I've tried learning it about seven or eight years back (gave up because there were few materials and no local classes either). One thing I can tell you is that I can still read and write it even though I didn't get far into it. It's just about THE easiest language to read. You can sound everything out.
My gf lived in Hawaii and last night told me the name of her favorite fish which was from there and it had like 15 syllables in its name. I was like “um, I will never learn to say that.”
Isn't it "HumuhumunukunukuapUa'a"? (This is about the only Hawaiian I know :-)
I understand agglutinative languages, and I like them (mostly Esperanto). But words like these are too complicated. How can you remember all of those syllables perfectly, especially when a lot of words are just as long? I would never be able to tell them all apart. Of course, I say this as I plan to take this course when it comes out :/
it's humuhumunukunukuap(u)a'a. I don't speak Hawaiian, but I do live on O'ahu and I can tell you that if you say it like that some crazy person will probably get triggered.
Actually, it's not complicated to say even long Hawaiian word. If you know what sound each letter and the glottal stop make, you can sound out any word no matter how long without learning a ton of grammar rules or exceptions.
It's easy to be intimidated by the length of the word, but just break it up. Humuhumunukunukuapua'a. It's humu twice, then kunu, then kua and pua'a. I still remember that pua is flower and pua'a is pig (not in the context of the fish, I'm sure, but a lot of Hawaiian words have several meanings). These big compound words are usually just combos of smaller words you'll also encounter, though what's tricky about Hawaiian is that putting them together changes the meaning.
I caught on to reading and writing Hawaiian very fast. I found it very intuitive compared to any other language I speak or am learning. I've been learning French for about three months and I cannot read unfamiliar words whatsoever. With Hawaiian, I could read any text in the language within weeks, even if I understood zero of it, I could make it sound like I could when reading. I still can even though I haven't practiced in years.
Listen to some Keali'i Reichel songs with lyrics on the screen to get a feel for the alphabet before the course comes out.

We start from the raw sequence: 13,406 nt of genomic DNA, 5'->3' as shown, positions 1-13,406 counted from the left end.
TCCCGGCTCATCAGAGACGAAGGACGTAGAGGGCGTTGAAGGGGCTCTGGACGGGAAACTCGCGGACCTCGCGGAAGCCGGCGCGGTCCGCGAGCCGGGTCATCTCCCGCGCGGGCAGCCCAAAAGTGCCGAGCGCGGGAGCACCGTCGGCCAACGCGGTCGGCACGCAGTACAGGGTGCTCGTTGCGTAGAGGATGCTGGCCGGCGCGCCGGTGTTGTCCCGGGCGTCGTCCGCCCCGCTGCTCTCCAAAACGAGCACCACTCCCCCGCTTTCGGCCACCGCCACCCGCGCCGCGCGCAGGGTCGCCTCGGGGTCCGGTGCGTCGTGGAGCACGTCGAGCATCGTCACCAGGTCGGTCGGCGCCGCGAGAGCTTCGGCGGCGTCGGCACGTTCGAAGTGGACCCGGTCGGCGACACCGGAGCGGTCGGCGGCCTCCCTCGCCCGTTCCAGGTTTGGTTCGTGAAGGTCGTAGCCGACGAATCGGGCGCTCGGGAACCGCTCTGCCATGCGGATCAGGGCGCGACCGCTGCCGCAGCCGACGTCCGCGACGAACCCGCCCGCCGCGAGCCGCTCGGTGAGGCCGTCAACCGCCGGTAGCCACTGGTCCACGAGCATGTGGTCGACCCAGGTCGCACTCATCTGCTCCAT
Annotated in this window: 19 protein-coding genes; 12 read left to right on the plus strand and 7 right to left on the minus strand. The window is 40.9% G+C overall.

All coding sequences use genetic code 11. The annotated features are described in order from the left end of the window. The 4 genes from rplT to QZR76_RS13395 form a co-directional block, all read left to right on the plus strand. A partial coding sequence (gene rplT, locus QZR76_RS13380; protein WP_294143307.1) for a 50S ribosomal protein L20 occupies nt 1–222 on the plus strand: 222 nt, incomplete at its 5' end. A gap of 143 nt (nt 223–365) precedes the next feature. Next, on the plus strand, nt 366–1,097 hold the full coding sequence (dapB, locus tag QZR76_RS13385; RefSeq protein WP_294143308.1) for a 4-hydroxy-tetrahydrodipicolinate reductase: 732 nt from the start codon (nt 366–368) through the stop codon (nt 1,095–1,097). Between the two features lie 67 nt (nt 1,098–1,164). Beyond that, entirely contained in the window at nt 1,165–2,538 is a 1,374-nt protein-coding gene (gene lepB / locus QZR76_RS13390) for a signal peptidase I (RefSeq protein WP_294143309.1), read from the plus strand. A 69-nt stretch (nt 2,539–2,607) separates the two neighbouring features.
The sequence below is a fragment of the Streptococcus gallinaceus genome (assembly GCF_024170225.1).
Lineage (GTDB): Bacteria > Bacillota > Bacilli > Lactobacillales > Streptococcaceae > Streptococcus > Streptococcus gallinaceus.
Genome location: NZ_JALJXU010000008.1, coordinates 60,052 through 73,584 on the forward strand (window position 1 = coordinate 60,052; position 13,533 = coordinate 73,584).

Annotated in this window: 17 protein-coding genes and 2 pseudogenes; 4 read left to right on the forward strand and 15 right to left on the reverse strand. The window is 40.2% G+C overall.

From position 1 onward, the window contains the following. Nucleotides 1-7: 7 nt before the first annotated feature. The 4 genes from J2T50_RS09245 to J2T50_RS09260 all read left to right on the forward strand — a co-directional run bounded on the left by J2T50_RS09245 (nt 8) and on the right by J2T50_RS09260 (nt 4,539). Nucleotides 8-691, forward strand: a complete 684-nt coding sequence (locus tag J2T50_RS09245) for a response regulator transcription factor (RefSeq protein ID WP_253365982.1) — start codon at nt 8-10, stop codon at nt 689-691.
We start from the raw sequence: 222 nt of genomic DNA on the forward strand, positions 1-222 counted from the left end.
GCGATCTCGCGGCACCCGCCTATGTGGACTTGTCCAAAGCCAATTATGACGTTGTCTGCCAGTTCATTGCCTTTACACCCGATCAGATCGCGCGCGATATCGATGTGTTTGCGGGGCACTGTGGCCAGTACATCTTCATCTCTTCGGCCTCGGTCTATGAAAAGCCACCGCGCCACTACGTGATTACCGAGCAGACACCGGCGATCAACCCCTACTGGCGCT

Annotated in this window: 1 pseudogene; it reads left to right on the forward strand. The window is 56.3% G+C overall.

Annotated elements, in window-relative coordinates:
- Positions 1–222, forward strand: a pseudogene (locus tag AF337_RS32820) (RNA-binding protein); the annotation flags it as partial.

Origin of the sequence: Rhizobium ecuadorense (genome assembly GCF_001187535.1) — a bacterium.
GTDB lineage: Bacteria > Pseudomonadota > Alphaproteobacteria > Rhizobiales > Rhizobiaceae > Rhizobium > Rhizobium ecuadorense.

well the words will all be long as Hawaiian doesn't allow for consonant or vowel clusters from what I've heard... That's about all I know about it though
Well there are always words like a’a. A rough type of lava. (Pahoehoe is smooth lava). :-)
I've heard people tell other people that it is especially easy to say Aiea even when you're drunk. Also, Michelle497794, what island do you live on?
Michelle497794, I live on Oahu as well! I mean, there are almost a million people living here so it's not that surprising. What part of the island do you live on?
We do have some of those in Portuguese and Spanish, plenty more in the vernacular variants, and even more if you count consonant-dropping in pronunciation (like h, which is mostly mute).
Aren't those similar to the English, scientific words for different types of viscosity when referring to lava? I kind of remember these from 8th grade earth science unit...wow, that was 3 years ago. nostalgic music plays
They are in fact Hawaiian words that have been adopted by geologists, but yes they do describe the viscosity. Thanks for the nostalgic music clip! Lol
From my loose understanding of it, phonetically and syntactically its very easy. The hardest thing I faced in my 2 weeks (i think) of light study years back, was remembering what words mean what. Hawaiian doesnt have too many distinct phonemes, so instead of short words being pronounced very different, there are lots of confusing minimal pairs and also looong words. Disclaimer though, i am absolutely not an expert, soooo
I only know one Hawai'ian word aside from the basic ones like Aloha that everyone knows, and that's "Ke'alakūpaoaikawelo," Which means "The fragrance that reminds you of your legacy." So all I can say is that there are a lot of prefixes and suffixes.